TSA chief seeks less ‘invasive’ methods
Transportation Security Administration chief John Pistole said Thursday the agency is looking at new technology such as body scanners that show passengers as “stick figures” and security methods used in Israeli airports in a drive to make air travel security “as minimally invasive as possible.”
In a speech before the American Bar Association in Washington, Mr. Pistole said the federal government would make a decision “sometime this year” on whether to adopt the newer scanner technology, now used in Amsterdam.
Concerns over TSA’s “enhanced” security measures and passenger privacy issues boiled over during the Thanksgiving travel season, with news reports of traveler complaints about scanners capturing images of their naked bodies, intimate physical “pat-downs” and having to reveal embarrassing medical conditions.
At the time, Mr. Pistole initially said the agency had no plans to change its security procedures. But after Secretary of State Hillary Clinton and others weighed in on possible changes, Mr. Pistole said his agency would seek ways to make air travel security less invasive.
The TSA maintains that only a small percentage of travelers are subject to the extra security procedures, essentially those who are singled out by TSA officers or choose not to pass through a metal detector.
A passenger at Palm Beach International Airport is patted down by a ... more >
Mr. Pistole on Thursday described the images on the newer scanners as “generic, like a stick figure or blob,” that passengers and security officers can see at the same time. Current scanners, operating at roughly 450 federally monitored airports, produce a much more detailed body image to an officer in separate room. He said devices such as a BlackBerry would appear on the new screen as a small box.
The agency is trying to protect people “while at the same time preserving their privacy,” Mr. Pistole said.
He explained that the Israeli method is based more on intelligence and “behavior detection” than on physical searches, and it begins “curbside” when passengers arrive at the airport.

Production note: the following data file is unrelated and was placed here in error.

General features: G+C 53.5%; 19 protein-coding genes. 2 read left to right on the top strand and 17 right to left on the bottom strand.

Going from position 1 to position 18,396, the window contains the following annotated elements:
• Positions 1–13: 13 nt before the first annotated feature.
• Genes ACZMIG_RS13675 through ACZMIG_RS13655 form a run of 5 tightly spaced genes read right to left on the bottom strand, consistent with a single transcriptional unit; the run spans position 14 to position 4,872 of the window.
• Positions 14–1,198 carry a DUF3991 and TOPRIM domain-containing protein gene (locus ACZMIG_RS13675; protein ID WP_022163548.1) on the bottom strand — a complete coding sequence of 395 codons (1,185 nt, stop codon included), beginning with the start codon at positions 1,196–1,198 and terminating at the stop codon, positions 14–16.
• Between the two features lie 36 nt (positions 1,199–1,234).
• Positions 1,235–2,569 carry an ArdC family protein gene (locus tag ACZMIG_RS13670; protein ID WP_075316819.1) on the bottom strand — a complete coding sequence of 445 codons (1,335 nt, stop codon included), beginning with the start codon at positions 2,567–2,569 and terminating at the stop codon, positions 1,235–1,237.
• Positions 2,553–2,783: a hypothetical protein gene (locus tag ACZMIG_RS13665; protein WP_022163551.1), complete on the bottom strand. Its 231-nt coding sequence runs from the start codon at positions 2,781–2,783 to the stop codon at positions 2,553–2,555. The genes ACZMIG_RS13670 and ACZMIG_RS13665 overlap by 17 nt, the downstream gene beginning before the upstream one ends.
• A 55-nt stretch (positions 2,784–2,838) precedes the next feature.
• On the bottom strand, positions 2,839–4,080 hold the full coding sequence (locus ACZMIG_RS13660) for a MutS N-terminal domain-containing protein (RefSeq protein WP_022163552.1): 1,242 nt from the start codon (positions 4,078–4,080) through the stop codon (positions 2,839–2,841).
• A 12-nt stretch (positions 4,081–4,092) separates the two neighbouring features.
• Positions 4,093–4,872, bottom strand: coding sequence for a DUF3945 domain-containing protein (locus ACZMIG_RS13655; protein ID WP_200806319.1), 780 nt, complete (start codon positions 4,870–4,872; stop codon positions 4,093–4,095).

However, adopting such methods will be challenging, considering the U.S. has about 628 million air passengers a year, compared with about 11 million in Israel, Mr. Pistole said.
He said the agency also is considering a fee-based security system for travelers, a “trusted traveler” program for passengers willing to release more detailed information and modified screening for pilots.
Mr. Pistole said the agency has been using advanced-image technology since 2007, contrary to public perceptions that the system started after Christmas Day 2009, when Nigerian national Umar Farouk Abdulmutallab is accused of attempting to blow up a Detroit-bound plane with plastic explosives in his underpants.
The TSA chief said the new focus in air safety has been trying to detect nonmetallic explosives like those allegedly used by Mr. Abdulmutallab, who was able to slip past security in his Nigeria-Amsterdam-U.S. flight. A second failed plot in October, originating in Yemen, to blow up two U.S.-bound cargo planes also employed plastic explosives hidden inside printer cartridges.
Mr. Pistole said the closed containers of the cargo-plane bombs, set to explode in mid-air, were scrubbed so well that not even a trace of explosives could be detected from the outside. The plot, he added, was hatched over just a few months by a “handful of people” at a cost of $4,200.
“The cargo plot really raised the stakes,” he said.
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